Astro_p039
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Time Required Short (2-5 days)
Prerequisites In order to do this science project, you should either already have knowledge of basic statistical analysis (histograms and scatter plots) or have a willingness to familiarize yourself with them.
Material Availability This science project requires a computer with internet access and a spreadsheet program like Microsoft® Excel® or OpenOffice™ Calc.
Cost Very Low (under $20)
Safety No issues
Science Fair Project Idea
thumbnail On a rainy day, do you ever wonder what the weather is like on the other side of the planet? Different regions around the globe can have very different seasonal weather patterns. In this experiment, you can test if these seasonal variations are related to which hemisphere each region is located in. Read more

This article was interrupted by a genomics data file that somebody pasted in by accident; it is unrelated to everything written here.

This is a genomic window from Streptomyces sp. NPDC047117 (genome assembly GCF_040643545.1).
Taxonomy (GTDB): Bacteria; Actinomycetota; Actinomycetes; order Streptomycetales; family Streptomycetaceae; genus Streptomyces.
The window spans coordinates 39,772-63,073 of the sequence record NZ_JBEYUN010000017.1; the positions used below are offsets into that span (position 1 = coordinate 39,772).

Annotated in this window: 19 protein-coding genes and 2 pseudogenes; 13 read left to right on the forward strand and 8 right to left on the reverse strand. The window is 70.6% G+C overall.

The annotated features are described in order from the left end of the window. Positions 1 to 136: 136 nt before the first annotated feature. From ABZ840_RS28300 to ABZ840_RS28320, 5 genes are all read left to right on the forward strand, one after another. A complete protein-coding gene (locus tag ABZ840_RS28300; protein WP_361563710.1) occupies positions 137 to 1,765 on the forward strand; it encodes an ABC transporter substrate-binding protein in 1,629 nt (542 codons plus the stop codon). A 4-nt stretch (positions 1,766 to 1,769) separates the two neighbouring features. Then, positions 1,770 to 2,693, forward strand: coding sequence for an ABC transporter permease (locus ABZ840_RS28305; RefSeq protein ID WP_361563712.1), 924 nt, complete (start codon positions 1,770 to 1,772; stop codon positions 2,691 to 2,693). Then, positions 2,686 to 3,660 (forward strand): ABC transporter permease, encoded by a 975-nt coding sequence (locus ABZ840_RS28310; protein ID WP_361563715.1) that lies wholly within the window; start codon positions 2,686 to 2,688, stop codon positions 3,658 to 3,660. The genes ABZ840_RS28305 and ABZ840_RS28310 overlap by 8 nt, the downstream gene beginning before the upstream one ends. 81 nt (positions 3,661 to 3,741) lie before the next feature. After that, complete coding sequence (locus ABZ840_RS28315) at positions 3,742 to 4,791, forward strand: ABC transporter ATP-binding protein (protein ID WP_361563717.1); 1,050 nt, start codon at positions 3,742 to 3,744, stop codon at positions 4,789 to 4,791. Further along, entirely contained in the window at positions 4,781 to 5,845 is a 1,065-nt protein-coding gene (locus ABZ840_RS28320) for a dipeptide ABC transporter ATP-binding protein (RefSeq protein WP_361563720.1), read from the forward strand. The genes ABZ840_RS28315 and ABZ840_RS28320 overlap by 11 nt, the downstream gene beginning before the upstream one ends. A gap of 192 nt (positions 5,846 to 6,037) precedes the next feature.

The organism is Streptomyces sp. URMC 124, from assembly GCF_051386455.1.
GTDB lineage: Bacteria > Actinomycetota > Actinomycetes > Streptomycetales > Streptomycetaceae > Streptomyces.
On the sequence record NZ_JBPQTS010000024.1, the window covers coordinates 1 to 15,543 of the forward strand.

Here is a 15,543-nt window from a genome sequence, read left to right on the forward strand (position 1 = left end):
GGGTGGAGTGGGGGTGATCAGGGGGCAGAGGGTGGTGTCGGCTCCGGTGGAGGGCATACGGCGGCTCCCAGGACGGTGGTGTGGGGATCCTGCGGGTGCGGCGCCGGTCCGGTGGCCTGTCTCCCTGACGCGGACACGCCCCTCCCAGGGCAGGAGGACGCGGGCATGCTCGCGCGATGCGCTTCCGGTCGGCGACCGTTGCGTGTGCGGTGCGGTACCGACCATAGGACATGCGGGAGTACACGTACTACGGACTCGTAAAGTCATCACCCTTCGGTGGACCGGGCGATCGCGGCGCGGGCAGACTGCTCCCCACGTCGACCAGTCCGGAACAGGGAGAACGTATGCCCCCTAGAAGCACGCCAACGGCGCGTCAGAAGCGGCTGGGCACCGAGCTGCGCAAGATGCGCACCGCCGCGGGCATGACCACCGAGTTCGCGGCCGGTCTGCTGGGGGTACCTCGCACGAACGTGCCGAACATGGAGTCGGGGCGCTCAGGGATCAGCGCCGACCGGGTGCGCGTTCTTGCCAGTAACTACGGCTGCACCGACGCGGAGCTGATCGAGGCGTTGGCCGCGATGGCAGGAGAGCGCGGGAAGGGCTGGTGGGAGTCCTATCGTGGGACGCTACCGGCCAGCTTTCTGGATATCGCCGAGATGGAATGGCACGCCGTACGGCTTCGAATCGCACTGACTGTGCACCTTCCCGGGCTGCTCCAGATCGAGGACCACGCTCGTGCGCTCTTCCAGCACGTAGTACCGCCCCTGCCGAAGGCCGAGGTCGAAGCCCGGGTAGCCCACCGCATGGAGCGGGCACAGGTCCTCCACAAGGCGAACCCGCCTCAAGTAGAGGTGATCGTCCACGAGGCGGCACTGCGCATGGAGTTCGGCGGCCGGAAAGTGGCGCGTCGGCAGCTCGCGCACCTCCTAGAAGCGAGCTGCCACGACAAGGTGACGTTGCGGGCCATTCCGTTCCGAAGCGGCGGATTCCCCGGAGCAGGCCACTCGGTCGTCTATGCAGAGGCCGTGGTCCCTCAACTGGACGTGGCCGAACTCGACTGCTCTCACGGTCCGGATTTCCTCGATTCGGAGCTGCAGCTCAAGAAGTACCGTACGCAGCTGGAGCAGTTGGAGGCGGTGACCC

Weather_p006
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Time Required Very Short (≤ 1 day)
Prerequisites None
Material Availability Readily available
Cost Very Low (under $20)
Safety No issues
Science Fair Project Idea
thumbnail The past few years have histories of extremely powerful and dangerous storms. Storms have also become more numerous over the last few years. To investigate potential effects of climate on hurricane number and strength, in this project you will study the effects of El Niño on hurricanes. Read more
OceanSci_p007
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Time Required Long (2-4 weeks)
Prerequisites Good computer skills
Material Availability Readily Available
Cost Very Low (under $20)
Safety No issues